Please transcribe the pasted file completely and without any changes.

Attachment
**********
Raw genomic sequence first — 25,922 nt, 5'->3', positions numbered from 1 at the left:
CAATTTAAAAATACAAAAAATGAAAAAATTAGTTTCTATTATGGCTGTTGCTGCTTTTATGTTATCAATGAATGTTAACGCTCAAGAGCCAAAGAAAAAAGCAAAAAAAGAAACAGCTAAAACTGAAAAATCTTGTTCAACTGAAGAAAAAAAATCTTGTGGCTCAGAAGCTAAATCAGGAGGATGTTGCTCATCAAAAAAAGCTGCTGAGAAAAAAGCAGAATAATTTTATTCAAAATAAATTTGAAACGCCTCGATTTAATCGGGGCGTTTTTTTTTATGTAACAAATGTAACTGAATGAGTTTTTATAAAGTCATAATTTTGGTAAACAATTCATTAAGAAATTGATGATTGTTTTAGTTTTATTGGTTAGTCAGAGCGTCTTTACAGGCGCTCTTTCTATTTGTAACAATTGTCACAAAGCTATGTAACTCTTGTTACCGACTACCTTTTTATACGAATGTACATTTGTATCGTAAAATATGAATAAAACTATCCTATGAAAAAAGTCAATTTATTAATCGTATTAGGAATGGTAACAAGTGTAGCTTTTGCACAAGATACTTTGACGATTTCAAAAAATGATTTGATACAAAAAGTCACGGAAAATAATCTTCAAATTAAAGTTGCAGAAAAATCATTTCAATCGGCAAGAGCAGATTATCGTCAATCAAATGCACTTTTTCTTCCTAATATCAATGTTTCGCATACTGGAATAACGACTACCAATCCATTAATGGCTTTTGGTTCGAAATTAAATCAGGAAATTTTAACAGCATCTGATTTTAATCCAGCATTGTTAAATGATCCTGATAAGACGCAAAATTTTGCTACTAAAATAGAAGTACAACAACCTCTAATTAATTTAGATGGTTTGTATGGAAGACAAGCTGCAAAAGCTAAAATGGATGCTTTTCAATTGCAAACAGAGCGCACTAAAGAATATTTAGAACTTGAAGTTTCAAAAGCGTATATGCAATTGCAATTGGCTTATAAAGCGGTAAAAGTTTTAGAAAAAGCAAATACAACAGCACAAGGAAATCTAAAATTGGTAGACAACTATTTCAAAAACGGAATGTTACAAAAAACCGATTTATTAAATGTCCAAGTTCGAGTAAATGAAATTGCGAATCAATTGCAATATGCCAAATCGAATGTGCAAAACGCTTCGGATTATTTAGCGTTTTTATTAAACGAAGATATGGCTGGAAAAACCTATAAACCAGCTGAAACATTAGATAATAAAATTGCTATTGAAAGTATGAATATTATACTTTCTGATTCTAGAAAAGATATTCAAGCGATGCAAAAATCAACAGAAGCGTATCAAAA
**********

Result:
Raw genomic sequence first — 25,922 nt, 5'->3', positions numbered from 1 at the left:
CAATTTAAAAATACAAAAAATGAAAAAATTAGTTTCTATTATGGCTGTTGCTGCTTTTATGTTATCAATGAATGTTAACGCTCAAGAGCCAAAGAAAAAAGCAAAAAAAGAAACAGCTAAAACTGAAAAATCTTGTTCAACTGAAGAAAAAAAATCTTGTGGCTCAGAAGCTAAATCAGGAGGATGTTGCTCATCAAAAAAAGCTGCTGAGAAAAAAGCAGAATAATTTTATTCAAAATAAATTTGAAACGCCTCGATTTAATCGGGGCGTTTTTTTTTATGTAACAAATGTAACTGAATGAGTTTTTATAAAGTCATAATTTTGGTAAACAATTCATTAAGAAATTGATGATTGTTTTAGTTTTATTGGTTAGTCAGAGCGTCTTTACAGGCGCTCTTTCTATTTGTAACAATTGTCACAAAGCTATGTAACTCTTGTTACCGACTACCTTTTTATACGAATGTACATTTGTATCGTAAAATATGAATAAAACTATCCTATGAAAAAAGTCAATTTATTAATCGTATTAGGAATGGTAACAAGTGTAGCTTTTGCACAAGATACTTTGACGATTTCAAAAAATGATTTGATACAAAAAGTCACGGAAAATAATCTTCAAATTAAAGTTGCAGAAAAATCATTTCAATCGGCAAGAGCAGATTATCGTCAATCAAATGCACTTTTTCTTCCTAATATCAATGTTTCGCATACTGGAATAACGACTACCAATCCATTAATGGCTTTTGGTTCGAAATTAAATCAGGAAATTTTAACAGCATCTGATTTTAATCCAGCATTGTTAAATGATCCTGATAAGACGCAAAATTTTGCTACTAAAATAGAAGTACAACAACCTCTAATTAATTTAGATGGTTTGTATGGAAGACAAGCTGCAAAAGCTAAAATGGATGCTTTTCAATTGCAAACAGAGCGCACTAAAGAATATTTAGAACTTGAAGTTTCAAAAGCGTATATGCAATTGCAATTGGCTTATAAAGCGGTAAAAGTTTTAGAAAAAGCAAATACAACAGCACAAGGAAATCTAAAATTGGTAGACAACTATTTCAAAAACGGAATGTTACAAAAAACCGATTTATTAAATGTCCAAGTTCGAGTAAATGAAATTGCGAATCAATTGCAATATGCCAAATCGAATGTGCAAAACGCTTCGGATTATTTAGCGTTTTTATTAAACGAAGATATGGCTGGAAAAACCTATAAACCAGCTGAAACATTAGATAATAAAATTGCTATTGAAAGTATGAATATTATACTTTCTGATTCTAGAAAAGATATTCAAGCGATGCAAAAATCAACAGAAGCGTATCAAAA